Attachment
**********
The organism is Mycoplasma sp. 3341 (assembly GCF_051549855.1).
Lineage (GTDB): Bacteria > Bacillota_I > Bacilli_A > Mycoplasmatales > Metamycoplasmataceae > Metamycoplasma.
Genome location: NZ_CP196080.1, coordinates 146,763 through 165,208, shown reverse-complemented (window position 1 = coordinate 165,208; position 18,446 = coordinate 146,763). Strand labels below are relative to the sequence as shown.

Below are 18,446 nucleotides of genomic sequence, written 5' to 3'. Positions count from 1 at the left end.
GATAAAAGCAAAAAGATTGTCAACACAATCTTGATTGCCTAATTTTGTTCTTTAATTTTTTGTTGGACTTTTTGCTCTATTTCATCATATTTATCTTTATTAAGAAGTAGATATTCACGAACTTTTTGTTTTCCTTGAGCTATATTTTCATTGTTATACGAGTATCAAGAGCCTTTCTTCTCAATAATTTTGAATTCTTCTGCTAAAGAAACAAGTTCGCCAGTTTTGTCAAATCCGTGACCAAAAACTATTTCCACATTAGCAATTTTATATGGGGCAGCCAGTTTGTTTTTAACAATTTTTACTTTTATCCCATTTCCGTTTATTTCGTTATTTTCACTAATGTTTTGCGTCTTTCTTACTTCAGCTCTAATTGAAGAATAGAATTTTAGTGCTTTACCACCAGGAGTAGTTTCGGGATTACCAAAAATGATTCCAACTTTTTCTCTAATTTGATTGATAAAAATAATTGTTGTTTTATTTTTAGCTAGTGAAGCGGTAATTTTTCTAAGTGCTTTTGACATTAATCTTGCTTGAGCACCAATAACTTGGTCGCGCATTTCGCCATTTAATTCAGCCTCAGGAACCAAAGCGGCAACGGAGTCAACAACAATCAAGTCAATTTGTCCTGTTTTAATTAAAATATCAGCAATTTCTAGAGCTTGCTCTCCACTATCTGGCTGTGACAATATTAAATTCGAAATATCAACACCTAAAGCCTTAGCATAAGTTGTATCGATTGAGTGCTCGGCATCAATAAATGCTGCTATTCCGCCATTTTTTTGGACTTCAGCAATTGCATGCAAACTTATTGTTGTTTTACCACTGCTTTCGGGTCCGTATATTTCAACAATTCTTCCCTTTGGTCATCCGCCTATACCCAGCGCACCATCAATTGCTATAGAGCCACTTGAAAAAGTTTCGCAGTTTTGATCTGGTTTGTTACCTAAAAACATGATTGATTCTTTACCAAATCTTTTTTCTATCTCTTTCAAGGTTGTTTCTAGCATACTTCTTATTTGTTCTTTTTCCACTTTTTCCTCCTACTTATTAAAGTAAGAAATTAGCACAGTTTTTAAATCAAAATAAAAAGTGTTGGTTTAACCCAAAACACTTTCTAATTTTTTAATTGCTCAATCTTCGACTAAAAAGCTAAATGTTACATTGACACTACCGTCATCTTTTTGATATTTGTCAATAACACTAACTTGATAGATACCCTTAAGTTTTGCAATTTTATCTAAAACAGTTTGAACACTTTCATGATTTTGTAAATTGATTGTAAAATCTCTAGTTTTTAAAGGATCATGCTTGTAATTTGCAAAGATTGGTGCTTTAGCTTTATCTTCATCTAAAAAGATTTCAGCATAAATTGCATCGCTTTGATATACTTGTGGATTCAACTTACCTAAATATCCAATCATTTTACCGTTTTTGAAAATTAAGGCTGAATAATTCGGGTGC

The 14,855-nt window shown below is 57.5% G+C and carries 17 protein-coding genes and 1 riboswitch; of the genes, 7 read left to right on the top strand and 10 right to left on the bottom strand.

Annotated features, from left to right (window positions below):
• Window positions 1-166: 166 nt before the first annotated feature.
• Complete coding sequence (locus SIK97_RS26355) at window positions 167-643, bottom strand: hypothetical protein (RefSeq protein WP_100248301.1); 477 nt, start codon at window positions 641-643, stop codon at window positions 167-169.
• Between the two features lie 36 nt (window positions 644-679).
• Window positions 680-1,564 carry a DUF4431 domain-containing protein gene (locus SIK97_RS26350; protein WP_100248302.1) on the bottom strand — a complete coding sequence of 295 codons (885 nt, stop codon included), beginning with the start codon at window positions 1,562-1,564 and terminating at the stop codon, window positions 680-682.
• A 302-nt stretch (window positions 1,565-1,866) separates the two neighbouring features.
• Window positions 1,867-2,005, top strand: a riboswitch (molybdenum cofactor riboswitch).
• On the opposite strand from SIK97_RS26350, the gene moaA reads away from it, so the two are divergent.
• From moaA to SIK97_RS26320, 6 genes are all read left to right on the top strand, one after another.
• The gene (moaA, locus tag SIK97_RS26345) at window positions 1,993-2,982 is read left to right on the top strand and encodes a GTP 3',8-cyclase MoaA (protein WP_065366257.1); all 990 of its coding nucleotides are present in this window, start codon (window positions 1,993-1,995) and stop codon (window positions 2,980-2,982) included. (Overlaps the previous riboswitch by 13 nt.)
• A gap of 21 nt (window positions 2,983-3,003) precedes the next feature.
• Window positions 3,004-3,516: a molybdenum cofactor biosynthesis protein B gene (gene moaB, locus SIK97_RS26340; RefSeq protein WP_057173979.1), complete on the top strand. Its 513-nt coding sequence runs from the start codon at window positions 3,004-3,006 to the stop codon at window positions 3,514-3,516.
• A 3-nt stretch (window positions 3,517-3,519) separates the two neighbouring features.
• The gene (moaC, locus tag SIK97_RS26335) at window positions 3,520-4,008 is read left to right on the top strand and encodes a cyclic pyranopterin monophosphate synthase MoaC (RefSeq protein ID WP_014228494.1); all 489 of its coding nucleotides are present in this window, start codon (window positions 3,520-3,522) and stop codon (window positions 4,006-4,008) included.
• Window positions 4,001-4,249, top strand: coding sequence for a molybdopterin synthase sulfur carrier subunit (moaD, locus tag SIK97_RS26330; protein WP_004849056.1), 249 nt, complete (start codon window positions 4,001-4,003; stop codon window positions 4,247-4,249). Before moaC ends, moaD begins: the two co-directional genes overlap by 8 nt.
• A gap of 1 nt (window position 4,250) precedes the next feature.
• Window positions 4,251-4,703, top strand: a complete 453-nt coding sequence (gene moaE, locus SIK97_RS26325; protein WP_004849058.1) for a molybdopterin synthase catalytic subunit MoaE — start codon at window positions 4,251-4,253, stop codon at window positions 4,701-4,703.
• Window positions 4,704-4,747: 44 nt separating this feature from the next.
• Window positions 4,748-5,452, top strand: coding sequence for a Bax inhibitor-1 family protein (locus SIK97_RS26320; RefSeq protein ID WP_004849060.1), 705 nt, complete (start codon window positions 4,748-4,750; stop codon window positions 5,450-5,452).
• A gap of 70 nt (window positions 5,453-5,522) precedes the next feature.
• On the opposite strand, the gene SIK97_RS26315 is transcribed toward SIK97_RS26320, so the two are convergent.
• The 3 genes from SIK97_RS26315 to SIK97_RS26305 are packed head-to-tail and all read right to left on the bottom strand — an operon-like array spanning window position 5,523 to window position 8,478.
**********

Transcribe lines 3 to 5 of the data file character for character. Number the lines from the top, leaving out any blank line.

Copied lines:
Genome location: NZ_CP196080.1, coordinates 146,763 through 165,208, shown reverse-complemented (window position 1 = coordinate 165,208; position 18,446 = coordinate 146,763). Strand labels below are relative to the sequence as shown.

Below are 18,446 nucleotides of genomic sequence, written 5' to 3'. Positions count from 1 at the left end.
GATAAAAGCAAAAAGATTGTCAACACAATCTTGATTGCCTAATTTTGTTCTTTAATTTTTTGTTGGACTTTTTGCTCTATTTCATCATATTTATCTTTATTAAGAAGTAGATATTCACGAACTTTTTGTTTTCCTTGAGCTATATTTTCATTGTTATACGAGTATCAAGAGCCTTTCTTCTCAATAATTTTGAATTCTTCTGCTAAAGAAACAAGTTCGCCAGTTTTGTCAAATCCGTGACCAAAAACTATTTCCACATTAGCAATTTTATATGGGGCAGCCAGTTTGTTTTTAACAATTTTTACTTTTATCCCATTTCCGTTTATTTCGTTATTTTCACTAATGTTTTGCGTCTTTCTTACTTCAGCTCTAATTGAAGAATAGAATTTTAGTGCTTTACCACCAGGAGTAGTTTCGGGATTACCAAAAATGATTCCAACTTTTTCTCTAATTTGATTGATAAAAATAATTGTTGTTTTATTTTTAGCTAGTGAAGCGGTAATTTTTCTAAGTGCTTTTGACATTAATCTTGCTTGAGCACCAATAACTTGGTCGCGCATTTCGCCATTTAATTCAGCCTCAGGAACCAAAGCGGCAACGGAGTCAACAACAATCAAGTCAATTTGTCCTGTTTTAATTAAAATATCAGCAATTTCTAGAGCTTGCTCTCCACTATCTGGCTGTGACAATATTAAATTCGAAATATCAACACCTAAAGCCTTAGCATAAGTTGTATCGATTGAGTGCTCGGCATCAATAAATGCTGCTATTCCGCCATTTTTTTGGACTTCAGCAATTGCATGCAAACTTATTGTTGTTTTACCACTGCTTTCGGGTCCGTATATTTCAACAATTCTTCCCTTTGGTCATCCGCCTATACCCAGCGCACCATCAATTGCTATAGAGCCACTTGAAAAAGTTTCGCAGTTTTGATCTGGTTTGTTACCTAAAAACATGATTGATTCTTTACCAAATCTTTTTTCTATCTCTTTCAAGGTTGTTTCTAGCATACTTCTTATTTGTTCTTTTTCCACTTTTTCCTCCTACTTATTAAAGTAAGAAATTAGCACAGTTTTTAAATCAAAATAAAAAGTGTTGGTTTAACCCAAAACACTTTCTAATTTTTTAATTGCTCAATCTTCGACTAAAAAGCTAAATGTTACATTGACACTACCGTCATCTTTTTGATATTTGTCAATAACACTAACTTGATAGATACCCTTAAGTTTTGCAATTTTATCTAAAACAGTTTGAACACTTTCATGATTTTGTAAATTGATTGTAAAATCTCTAGTTTTTAAAGGATCATGCTTGTAATTTGCAAAGATTGGTGCTTTAGCTTTATCTTCATCTAAAAAGATTTCAGCATAAATTGCATCGCTTTGATATACTTGTGGATTCAACTTACCTAAATATCCAATCATTTTACCGTTTTTGAAAATTAAGGCTGAATAATTCGGGTGC